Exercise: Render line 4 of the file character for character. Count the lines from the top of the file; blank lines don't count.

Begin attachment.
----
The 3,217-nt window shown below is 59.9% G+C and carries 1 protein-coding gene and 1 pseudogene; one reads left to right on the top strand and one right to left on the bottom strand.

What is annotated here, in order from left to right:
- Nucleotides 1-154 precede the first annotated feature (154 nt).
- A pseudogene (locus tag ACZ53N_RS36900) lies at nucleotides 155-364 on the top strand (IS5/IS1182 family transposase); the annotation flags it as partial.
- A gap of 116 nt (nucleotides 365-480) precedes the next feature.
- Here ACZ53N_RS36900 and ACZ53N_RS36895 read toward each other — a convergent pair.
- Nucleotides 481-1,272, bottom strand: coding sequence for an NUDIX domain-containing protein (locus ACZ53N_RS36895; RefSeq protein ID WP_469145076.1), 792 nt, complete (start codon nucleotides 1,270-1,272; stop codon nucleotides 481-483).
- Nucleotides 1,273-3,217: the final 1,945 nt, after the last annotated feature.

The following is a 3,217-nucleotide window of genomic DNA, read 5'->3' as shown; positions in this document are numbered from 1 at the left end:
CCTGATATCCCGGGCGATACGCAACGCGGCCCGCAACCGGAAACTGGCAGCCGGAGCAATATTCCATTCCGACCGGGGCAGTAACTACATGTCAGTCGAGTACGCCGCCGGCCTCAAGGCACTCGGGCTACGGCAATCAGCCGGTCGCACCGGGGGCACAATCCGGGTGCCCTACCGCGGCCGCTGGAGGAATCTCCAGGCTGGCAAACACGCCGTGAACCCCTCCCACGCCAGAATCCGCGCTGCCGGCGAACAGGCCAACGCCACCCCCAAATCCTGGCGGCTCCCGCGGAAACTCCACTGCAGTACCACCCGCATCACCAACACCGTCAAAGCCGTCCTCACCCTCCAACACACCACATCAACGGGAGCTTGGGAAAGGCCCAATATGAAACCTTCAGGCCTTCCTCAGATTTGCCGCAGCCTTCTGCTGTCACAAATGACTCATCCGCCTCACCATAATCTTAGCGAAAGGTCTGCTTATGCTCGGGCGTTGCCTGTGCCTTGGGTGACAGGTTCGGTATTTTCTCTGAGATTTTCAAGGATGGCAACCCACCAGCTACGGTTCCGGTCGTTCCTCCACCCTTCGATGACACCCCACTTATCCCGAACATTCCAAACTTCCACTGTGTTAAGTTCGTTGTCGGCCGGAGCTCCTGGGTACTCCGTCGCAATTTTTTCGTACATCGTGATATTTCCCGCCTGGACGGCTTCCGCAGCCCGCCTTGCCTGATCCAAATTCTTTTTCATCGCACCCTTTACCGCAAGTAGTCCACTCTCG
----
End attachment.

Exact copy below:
- A pseudogene (locus tag ACZ53N_RS36900) lies at nucleotides 155-364 on the top strand (IS5/IS1182 family transposase); the annotation flags it as partial.